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Patrick Collinson
Bulletin of the John Rylands Library
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Essays on the English nation and commonwealth in the sixteenth century

This book is a response to a demand for a history which is no less social than political, investigating what it meant to be a citizen of England living through the 1570s and 1580s. It examines the growing conviction of ‘Englishness’ in the sixteenth century, through the rapidly developing English language; the reinforcement of cultural nationalism as a result of the Protestant Reformation; the national and international situation of England at a time of acute national catastrophe; and through Queen Elizabeth I, the last of her line, who remained unmarried throughout her reign, refusing to even discuss the succession to her throne. The book explores the conviction among leading Elizabethans that they were citizens and subjects, also responsible for the safety of their commonwealth. The tensions between this conviction, born from a childhood spent in the Renaissance classics and in the subjection to the Old Testament of the English Bible, and the dynastic claims of the Tudor monarchy, are all explored at length. Studies of a number of writers who fixed the image of sixteenth-century England for some time to come; Foxe, Camden and other pioneers of the discovery of England are also included.

The iconography of Elizabeth I

The visual images of Queen Elizabeth I displayed in contemporary portraits and perpetuated and developed in more recent media, such as film and television, make her one of the most familiar and popular of all British monarchs. This book is a collection of essays that examine the diversity of the queen's extensive iconographical repertoire, focusing on both visual and textual representations of Elizabeth, in portraiture, literature, contemporary sermons, speeches and alchemical treatises. It falls into three sections. The first part looks at the diverse range of religious and quasi-religious images that were employed by and about Elizabeth, such as the Prophetesse Deborah, the suggestive parallel with Joan of Arc, and finally Lady Alchymia, the female deity in alchemical treatises. When Queen Elizabeth I, the first female Protestant monarch, was enthroned in 1558, male poets, artists, theologians, and statesmen struggled to represent this new phenomenon. The second part turns to one of the major enterprises of the Elizabethan era, the attempt to colonise the New World, during which the eastern seaboard of America was renamed Virginia in celebration of the Virgin Queen. The last part focuses on the ways in which the classical world was plundered for modes of imaging and figuring the queen. Finally, the book summarises the enormously wide range of Elizabeth's iconographical repertoire of its appeal, and provides a fitting end to a book which ranges so widely across the allegorical personae of the queen.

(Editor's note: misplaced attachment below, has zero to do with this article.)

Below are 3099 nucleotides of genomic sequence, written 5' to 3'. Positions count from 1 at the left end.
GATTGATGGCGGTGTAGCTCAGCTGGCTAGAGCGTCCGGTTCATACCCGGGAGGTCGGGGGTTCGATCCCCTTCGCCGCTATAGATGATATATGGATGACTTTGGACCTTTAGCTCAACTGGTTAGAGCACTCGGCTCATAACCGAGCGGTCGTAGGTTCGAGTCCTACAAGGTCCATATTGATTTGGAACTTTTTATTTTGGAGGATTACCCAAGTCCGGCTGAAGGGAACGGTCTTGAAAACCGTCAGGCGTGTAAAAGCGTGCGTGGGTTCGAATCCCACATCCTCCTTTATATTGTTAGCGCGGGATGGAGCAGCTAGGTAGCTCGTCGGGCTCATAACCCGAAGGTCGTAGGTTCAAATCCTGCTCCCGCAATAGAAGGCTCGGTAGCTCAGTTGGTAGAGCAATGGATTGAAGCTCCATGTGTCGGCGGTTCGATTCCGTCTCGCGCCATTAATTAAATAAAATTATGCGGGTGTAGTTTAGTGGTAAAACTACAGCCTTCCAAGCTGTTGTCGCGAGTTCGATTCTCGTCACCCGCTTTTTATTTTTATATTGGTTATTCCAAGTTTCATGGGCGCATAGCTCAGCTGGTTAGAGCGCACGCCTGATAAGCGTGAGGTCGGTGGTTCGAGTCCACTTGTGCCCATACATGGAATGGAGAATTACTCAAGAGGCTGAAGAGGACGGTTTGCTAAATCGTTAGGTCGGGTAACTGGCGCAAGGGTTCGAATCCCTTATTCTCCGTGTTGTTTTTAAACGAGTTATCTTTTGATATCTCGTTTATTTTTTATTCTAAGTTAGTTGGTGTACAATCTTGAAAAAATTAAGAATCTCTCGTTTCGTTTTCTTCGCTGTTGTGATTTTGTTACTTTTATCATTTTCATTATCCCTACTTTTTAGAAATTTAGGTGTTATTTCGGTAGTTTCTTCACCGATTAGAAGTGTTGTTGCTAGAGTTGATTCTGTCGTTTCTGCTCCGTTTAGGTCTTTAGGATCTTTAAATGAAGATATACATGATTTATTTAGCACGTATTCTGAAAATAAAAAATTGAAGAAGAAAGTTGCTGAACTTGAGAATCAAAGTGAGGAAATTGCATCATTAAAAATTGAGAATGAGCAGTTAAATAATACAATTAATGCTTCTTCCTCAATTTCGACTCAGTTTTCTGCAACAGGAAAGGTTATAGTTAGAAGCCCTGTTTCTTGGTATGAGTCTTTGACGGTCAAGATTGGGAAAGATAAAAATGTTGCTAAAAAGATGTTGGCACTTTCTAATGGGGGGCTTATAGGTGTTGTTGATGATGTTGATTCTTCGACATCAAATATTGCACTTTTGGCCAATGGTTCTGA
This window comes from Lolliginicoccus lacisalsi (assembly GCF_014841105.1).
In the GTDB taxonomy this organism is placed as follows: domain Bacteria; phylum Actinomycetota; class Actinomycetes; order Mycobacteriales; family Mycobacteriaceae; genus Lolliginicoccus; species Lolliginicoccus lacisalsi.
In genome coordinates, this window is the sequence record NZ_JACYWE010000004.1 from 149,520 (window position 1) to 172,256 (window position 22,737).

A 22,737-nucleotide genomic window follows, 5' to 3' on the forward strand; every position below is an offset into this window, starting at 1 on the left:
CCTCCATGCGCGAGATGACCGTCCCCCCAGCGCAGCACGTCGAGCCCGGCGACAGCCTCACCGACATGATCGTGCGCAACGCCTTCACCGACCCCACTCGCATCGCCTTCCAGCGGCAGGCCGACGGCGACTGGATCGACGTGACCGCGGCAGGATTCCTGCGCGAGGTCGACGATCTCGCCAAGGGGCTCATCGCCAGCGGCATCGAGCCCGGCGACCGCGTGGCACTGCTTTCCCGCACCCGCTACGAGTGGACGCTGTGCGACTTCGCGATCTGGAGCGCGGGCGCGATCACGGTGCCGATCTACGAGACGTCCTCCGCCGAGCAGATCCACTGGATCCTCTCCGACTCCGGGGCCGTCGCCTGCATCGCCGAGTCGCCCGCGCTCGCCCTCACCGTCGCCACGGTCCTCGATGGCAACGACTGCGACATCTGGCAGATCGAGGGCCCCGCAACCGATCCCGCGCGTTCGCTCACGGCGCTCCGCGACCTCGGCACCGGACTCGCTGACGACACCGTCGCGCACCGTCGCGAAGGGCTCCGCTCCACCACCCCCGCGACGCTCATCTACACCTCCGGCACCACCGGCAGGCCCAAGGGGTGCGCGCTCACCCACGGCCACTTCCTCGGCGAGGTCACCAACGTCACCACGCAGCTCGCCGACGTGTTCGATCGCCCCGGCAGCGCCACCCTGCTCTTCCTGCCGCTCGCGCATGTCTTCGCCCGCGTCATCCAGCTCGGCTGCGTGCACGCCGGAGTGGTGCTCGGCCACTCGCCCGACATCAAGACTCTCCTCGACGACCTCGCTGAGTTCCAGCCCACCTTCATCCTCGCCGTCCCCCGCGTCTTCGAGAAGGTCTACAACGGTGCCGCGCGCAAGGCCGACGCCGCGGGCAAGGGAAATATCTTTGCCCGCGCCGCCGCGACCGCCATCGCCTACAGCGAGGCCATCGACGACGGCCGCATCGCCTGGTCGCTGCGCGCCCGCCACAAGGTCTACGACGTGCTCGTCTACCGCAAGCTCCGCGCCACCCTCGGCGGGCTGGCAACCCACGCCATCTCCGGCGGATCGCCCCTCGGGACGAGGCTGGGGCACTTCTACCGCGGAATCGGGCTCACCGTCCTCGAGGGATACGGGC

Anne Sweeney

–8. 60 Roy Strong, Gloriana: The Portraits of Queen Elizabeth I (London: Pimlico, 2003), pp. 121–2; see also Roy Strong, The Cult of Elizabeth: Elizabethan Portraiture and Pageantry (London: Pimlico, 1999 ), and Helen Hackett, Virgin Mother, Maiden Queen: Elizabeth I and the Cult of the Virgin Mary (Basingstoke: Macmillan, 1995